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Tool grabs grand prize as "most inventive and useful" application in national XBRL contest.
David Rosenbaum, CFO.com | US
March 1, 2012
Today at Baruch College of the City University in New York City, XBRL US, a nonprofit consortium for extensible business reporting language standards, awarded Calcbench, a Cambridge, Massachusetts-based, two-person start-up, its $20,000 grand prize for the "most inventive and useful application" using XBRL-formatted data from the Securities and Exchange Commission's EDGAR database. The app in question? A handy-dandy calculator.
The Calcbench application, which went live in December 2011 and has gone through several iterations since then, achieving its current level of functionality in late January, was designed and programmed by company founders Pranav Ghai and Alex Rapp. It is a browser-based, configurable calculator that enables users to click on any number in an XBRL-tagged SEC filing and automatically calculate changes in any category - cash and cash equivalents, inventory, accounts payable, whatever - over quarters or years, and also to compare those results between companies.
"You can bring up a company and string together its most recent four years; you can string together as many quarters you want, and now you don't have to pay Thompson-Reuters," says Rapp.
Calcbench's website is free and open to the public. Rapp says he hopes Calcbench, intended primarily as a tool for "small but sophisticated investors," will move up the value chain to larger investors, and claims the tool could give CFOs (who have generally regarded XBRL as a compliance-driven investment without a return) a clearer view of how their filings will look to the investor community, as well as enabling them to more easily benchmark suppliers or partners. He says Calcbench will likely move to a "freemium" model in which it will remain free to casual users but a fee would kick in at an as-yet-to-be-determined use threshold.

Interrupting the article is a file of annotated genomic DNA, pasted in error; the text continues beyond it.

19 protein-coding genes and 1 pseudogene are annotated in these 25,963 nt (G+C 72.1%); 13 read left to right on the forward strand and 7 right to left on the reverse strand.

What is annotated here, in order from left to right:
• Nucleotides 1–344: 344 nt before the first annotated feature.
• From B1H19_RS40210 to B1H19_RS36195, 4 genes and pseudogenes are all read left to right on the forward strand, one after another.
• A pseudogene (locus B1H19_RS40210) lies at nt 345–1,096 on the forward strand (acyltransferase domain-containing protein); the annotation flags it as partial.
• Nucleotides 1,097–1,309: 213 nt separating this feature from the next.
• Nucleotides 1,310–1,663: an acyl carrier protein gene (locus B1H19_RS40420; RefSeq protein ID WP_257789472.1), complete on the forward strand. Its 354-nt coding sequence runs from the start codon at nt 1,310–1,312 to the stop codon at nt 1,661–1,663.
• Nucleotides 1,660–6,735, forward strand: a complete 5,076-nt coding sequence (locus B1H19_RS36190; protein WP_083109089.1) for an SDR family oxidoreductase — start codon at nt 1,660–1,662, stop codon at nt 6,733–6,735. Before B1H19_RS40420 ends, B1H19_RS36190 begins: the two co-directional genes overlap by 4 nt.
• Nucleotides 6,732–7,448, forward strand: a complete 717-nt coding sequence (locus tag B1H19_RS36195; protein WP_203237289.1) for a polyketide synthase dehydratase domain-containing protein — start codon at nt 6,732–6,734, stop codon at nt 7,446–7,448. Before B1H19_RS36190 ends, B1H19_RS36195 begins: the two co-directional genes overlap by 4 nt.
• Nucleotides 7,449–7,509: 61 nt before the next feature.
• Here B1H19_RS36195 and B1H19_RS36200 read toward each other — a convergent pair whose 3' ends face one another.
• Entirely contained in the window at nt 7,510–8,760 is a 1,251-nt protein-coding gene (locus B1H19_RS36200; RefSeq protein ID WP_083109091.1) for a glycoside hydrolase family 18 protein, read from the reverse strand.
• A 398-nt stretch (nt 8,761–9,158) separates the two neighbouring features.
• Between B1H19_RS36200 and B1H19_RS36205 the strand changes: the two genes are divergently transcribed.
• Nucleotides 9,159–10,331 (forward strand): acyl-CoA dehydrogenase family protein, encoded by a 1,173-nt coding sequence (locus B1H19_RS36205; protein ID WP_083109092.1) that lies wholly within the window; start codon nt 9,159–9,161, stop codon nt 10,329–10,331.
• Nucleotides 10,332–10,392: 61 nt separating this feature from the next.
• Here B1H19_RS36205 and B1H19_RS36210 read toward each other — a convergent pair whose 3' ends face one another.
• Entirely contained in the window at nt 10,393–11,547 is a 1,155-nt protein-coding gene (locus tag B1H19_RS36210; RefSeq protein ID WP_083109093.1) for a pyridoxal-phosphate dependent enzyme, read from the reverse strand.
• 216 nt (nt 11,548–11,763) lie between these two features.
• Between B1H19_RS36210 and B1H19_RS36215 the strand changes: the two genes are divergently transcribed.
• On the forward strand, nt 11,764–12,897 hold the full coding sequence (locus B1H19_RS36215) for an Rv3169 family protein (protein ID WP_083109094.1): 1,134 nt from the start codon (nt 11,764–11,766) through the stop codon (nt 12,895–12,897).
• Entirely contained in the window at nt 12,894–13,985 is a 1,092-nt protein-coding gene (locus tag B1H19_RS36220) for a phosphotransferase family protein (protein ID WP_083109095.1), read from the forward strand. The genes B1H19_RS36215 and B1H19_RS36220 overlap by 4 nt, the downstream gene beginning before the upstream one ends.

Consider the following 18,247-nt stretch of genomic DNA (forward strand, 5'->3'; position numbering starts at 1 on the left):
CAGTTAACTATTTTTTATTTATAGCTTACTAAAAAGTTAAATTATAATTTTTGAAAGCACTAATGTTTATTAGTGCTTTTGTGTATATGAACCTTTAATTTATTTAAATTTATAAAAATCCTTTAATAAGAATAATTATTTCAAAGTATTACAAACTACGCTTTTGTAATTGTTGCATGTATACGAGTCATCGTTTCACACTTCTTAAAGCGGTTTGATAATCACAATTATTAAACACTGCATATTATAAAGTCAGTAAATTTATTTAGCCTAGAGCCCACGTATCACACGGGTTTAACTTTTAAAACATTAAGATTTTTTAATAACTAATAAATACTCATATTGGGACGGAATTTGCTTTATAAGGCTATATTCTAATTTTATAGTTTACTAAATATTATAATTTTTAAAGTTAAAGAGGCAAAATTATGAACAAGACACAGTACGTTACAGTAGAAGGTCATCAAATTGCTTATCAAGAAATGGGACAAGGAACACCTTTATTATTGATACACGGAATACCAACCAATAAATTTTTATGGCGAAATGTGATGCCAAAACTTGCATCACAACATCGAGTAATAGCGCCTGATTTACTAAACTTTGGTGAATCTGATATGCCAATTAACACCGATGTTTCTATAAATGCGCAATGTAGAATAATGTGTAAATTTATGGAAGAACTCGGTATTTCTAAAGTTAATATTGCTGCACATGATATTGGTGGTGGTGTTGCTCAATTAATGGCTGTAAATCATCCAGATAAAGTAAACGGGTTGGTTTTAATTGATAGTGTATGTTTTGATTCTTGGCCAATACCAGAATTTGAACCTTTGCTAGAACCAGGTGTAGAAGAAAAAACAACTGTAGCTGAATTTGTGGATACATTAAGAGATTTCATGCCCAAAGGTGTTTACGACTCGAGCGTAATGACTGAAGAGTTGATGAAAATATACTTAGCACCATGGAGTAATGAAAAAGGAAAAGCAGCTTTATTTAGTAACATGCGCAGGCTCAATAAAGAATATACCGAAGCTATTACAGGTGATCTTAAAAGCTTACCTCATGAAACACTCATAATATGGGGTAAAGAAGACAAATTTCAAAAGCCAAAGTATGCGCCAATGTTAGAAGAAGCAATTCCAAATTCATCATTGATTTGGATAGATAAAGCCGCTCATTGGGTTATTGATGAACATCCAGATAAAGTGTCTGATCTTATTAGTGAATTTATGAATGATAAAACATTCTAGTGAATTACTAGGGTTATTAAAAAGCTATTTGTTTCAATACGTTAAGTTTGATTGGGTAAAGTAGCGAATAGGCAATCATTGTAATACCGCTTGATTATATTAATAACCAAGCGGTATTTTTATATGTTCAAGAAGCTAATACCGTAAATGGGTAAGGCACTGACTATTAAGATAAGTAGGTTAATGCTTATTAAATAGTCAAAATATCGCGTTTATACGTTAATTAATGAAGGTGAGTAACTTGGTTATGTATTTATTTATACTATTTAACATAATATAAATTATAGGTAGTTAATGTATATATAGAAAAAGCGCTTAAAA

In its press release, XBRL US lauded Calcbench's easy "user interface" and the "analytics provided which allow users to perform multi-company comparisons annually and quarter to quarter." At the press conference, Paul Ratnaraj, director of Wharton Research Data Services, said he was enthusiastic about both the tool and XBRL because they make financial data more broadly accessible and therefore more quickly quantifiable. "We want researchers to spend less time accessing data and more time analyzing it," he said.
Rapp and Ghai met as undergraduates at Bates College, and the two were speaking on the phone last night when the call came in from XBRL US informing them they had won. As for the $20,000 prize, Rapp says it would help pay the company's incorporation bill. He also thinks he'll "probably buy a computer." If anything is left over, he says, "there are general corporate purposes. Isn't that what they say?"